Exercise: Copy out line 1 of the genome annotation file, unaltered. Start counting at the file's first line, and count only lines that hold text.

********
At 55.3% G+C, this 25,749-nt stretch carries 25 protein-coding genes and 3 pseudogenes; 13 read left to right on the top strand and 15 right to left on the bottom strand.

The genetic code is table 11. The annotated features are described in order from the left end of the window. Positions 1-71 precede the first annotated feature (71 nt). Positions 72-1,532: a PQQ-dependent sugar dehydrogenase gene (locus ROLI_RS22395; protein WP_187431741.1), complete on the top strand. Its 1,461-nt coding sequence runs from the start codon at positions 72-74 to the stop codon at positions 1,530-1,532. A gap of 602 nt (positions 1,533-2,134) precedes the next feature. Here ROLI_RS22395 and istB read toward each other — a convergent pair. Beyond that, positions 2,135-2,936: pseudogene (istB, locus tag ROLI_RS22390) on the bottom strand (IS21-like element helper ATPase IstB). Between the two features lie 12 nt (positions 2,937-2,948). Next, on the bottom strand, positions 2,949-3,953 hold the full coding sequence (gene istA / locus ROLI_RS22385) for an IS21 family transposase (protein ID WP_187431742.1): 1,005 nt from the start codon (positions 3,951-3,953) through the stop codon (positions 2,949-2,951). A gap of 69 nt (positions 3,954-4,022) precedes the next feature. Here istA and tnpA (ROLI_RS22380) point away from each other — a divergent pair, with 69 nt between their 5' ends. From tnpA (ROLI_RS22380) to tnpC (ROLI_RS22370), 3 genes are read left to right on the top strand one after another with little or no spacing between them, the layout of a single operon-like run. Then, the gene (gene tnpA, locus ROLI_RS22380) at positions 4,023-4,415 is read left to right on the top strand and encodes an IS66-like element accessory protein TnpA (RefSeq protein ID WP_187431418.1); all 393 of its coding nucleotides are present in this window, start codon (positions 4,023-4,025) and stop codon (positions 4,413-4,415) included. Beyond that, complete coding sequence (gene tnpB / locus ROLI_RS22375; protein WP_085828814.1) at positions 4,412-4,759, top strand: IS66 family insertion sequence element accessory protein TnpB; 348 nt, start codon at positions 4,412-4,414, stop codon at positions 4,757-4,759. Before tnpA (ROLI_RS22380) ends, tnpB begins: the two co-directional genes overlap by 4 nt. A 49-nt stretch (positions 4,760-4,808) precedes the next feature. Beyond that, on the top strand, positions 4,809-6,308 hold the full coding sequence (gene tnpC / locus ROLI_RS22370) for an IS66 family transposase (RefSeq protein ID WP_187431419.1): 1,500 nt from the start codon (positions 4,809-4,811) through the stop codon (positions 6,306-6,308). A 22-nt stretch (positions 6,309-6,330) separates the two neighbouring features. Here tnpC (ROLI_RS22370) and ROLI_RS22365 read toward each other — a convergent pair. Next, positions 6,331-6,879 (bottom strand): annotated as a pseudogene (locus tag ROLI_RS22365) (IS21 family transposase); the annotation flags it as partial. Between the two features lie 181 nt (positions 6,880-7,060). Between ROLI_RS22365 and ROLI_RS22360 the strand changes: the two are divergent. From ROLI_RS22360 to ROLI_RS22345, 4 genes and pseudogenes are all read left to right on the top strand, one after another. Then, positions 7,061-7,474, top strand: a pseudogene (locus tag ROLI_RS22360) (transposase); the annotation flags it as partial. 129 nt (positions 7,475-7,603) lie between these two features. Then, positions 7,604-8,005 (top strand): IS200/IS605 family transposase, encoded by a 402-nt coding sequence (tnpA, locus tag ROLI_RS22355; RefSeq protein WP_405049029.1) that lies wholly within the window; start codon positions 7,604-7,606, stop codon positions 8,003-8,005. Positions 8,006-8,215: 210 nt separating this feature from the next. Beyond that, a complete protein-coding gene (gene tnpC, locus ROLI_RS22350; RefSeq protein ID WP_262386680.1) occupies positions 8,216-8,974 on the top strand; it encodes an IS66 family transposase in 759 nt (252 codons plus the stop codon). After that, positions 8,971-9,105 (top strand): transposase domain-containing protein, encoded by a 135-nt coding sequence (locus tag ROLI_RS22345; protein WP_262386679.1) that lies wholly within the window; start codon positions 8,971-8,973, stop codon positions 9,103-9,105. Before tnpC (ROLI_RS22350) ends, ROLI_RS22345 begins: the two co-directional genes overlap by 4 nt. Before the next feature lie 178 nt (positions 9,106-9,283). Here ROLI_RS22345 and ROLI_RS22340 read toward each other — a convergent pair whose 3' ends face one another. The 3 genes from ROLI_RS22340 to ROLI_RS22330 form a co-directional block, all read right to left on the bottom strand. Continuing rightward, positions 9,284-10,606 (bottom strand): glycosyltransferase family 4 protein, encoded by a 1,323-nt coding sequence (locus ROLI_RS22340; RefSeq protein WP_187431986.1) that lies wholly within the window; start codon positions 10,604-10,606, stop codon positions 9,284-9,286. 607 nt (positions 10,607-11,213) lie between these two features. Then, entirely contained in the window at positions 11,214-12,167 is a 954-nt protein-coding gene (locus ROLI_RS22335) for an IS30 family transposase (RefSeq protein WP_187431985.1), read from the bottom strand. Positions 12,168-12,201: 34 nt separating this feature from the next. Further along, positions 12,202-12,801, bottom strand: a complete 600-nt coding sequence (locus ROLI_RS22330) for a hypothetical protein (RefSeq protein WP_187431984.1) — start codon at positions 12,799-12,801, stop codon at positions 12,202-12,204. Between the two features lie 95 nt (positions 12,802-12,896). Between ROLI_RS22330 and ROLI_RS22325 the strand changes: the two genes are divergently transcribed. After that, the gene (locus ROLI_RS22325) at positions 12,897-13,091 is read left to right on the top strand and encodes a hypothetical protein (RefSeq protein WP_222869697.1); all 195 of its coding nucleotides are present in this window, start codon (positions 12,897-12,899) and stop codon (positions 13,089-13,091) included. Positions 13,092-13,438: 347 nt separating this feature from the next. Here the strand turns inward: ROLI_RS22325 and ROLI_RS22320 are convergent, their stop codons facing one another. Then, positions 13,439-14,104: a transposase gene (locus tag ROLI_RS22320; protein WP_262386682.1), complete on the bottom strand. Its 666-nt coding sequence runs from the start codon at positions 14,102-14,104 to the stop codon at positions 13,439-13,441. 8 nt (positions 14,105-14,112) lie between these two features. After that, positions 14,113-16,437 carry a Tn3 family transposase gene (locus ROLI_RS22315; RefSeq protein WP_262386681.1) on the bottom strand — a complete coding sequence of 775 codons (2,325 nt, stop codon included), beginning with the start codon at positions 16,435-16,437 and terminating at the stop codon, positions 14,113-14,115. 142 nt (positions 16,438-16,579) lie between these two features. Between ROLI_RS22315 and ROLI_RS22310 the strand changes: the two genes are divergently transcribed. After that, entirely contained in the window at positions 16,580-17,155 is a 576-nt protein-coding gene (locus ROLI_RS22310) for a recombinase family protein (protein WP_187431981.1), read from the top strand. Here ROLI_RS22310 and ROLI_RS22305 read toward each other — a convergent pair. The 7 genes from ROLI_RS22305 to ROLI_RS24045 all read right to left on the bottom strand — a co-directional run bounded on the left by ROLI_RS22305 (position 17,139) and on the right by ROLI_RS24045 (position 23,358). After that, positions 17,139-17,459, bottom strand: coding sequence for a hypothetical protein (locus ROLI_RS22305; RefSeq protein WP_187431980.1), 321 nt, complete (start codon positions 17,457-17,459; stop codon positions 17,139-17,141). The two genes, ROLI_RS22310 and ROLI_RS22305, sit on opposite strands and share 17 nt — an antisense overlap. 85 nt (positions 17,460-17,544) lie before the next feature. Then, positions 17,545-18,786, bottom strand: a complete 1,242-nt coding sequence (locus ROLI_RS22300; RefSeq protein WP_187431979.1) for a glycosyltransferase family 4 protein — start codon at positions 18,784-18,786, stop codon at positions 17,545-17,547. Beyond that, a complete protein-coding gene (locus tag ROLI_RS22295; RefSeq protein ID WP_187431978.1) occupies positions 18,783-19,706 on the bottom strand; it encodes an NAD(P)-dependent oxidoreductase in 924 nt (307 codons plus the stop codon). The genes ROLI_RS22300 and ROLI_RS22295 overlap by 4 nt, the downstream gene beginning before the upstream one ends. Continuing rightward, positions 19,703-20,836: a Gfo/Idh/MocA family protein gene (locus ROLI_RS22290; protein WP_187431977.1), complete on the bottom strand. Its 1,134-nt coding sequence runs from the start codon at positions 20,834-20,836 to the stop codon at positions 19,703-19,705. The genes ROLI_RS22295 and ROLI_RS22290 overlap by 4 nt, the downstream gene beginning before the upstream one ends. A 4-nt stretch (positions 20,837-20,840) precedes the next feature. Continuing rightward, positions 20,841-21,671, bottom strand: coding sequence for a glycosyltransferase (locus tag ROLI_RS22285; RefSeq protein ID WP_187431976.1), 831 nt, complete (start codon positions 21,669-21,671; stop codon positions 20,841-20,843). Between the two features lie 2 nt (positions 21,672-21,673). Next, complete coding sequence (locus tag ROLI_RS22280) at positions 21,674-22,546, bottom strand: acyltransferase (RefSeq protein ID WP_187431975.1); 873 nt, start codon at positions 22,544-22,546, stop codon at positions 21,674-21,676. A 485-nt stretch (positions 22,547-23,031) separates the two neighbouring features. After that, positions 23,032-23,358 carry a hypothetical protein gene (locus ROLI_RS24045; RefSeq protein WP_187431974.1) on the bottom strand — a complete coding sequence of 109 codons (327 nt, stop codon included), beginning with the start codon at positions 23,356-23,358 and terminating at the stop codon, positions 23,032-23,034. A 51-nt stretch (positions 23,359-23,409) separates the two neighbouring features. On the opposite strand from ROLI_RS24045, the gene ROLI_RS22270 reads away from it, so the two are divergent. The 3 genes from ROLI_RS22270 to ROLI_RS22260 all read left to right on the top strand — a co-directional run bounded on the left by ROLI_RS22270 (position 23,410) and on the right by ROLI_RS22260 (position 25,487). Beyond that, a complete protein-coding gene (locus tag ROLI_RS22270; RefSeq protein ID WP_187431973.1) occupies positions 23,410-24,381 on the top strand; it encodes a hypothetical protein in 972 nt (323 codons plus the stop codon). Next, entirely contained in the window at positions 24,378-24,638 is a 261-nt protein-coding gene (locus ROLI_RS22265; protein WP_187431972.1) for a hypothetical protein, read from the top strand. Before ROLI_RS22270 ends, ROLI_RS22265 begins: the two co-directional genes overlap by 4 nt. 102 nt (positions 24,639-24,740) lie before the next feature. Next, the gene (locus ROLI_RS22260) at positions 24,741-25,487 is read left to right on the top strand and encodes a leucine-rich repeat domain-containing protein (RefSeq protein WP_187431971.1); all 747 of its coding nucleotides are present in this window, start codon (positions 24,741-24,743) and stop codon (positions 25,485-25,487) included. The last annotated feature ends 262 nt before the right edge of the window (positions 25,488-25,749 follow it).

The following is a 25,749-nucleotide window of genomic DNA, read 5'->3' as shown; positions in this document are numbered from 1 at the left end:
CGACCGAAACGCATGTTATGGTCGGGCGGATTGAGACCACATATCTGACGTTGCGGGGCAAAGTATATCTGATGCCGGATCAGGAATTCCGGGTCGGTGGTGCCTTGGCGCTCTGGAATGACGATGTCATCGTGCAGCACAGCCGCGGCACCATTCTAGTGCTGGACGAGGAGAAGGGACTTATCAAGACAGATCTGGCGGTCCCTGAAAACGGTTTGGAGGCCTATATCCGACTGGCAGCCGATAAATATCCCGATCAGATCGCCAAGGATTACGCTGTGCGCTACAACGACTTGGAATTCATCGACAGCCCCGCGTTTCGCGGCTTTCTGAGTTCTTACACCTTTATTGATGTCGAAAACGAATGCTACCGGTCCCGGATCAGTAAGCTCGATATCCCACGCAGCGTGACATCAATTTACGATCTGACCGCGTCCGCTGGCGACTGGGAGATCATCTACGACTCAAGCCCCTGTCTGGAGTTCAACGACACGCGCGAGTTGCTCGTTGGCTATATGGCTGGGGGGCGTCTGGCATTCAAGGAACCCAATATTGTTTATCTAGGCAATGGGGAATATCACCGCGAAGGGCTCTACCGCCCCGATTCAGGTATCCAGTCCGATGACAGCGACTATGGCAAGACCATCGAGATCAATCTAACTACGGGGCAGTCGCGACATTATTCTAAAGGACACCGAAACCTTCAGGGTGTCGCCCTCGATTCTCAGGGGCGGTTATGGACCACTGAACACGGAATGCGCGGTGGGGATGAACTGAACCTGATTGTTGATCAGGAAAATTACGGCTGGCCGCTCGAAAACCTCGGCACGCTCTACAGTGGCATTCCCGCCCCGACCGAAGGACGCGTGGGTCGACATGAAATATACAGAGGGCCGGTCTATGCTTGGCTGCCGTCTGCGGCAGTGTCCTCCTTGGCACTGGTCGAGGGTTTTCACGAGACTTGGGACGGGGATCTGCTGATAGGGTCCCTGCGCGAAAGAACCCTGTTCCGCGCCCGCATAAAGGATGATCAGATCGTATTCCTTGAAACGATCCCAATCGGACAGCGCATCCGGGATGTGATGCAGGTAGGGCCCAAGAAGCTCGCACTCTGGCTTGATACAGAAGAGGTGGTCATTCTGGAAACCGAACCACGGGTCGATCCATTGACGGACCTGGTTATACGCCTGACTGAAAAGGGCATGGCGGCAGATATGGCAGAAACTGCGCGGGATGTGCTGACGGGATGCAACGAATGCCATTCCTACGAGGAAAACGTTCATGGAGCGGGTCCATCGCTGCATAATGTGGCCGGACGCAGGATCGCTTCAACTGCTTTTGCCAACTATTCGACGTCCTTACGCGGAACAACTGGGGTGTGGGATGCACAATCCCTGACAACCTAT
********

At 55.3% G+C, this 25,749-nt stretch carries 25 protein-coding genes and 3 pseudogenes; 13 read left to right on the top strand and 15 right to left on the bottom strand.